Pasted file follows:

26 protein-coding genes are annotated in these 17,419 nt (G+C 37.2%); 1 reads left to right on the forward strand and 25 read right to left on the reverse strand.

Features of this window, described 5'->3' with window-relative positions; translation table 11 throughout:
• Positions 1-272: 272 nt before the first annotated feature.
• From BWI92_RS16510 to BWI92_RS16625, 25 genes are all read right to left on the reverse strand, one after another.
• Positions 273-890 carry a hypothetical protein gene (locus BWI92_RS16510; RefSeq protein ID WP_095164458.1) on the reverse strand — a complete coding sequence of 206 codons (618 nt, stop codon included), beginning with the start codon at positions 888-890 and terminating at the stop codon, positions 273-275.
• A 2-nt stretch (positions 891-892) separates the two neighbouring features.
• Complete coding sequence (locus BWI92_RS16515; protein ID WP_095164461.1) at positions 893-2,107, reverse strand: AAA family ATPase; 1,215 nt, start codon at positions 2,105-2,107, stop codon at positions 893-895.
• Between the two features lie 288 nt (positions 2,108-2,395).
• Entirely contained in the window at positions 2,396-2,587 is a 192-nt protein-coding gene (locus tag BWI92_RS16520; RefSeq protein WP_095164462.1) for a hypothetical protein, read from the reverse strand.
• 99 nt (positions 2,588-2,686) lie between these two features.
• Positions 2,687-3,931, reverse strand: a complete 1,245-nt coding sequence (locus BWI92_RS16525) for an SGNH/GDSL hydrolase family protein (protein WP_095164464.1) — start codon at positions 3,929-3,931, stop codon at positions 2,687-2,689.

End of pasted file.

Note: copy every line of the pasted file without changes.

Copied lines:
26 protein-coding genes are annotated in these 17,419 nt (G+C 37.2%); 1 reads left to right on the forward strand and 25 read right to left on the reverse strand.

Features of this window, described 5'->3' with window-relative positions; translation table 11 throughout:
• Positions 1-272: 272 nt before the first annotated feature.
• From BWI92_RS16510 to BWI92_RS16625, 25 genes are all read right to left on the reverse strand, one after another.
• Positions 273-890 carry a hypothetical protein gene (locus BWI92_RS16510; RefSeq protein ID WP_095164458.1) on the reverse strand — a complete coding sequence of 206 codons (618 nt, stop codon included), beginning with the start codon at positions 888-890 and terminating at the stop codon, positions 273-275.
• A 2-nt stretch (positions 891-892) separates the two neighbouring features.
• Complete coding sequence (locus BWI92_RS16515; protein ID WP_095164461.1) at positions 893-2,107, reverse strand: AAA family ATPase; 1,215 nt, start codon at positions 2,105-2,107, stop codon at positions 893-895.
• Between the two features lie 288 nt (positions 2,108-2,395).
• Entirely contained in the window at positions 2,396-2,587 is a 192-nt protein-coding gene (locus tag BWI92_RS16520; RefSeq protein WP_095164462.1) for a hypothetical protein, read from the reverse strand.
• 99 nt (positions 2,588-2,686) lie between these two features.
• Positions 2,687-3,931, reverse strand: a complete 1,245-nt coding sequence (locus BWI92_RS16525) for an SGNH/GDSL hydrolase family protein (protein WP_095164464.1) — start codon at positions 3,929-3,931, stop codon at positions 2,687-2,689.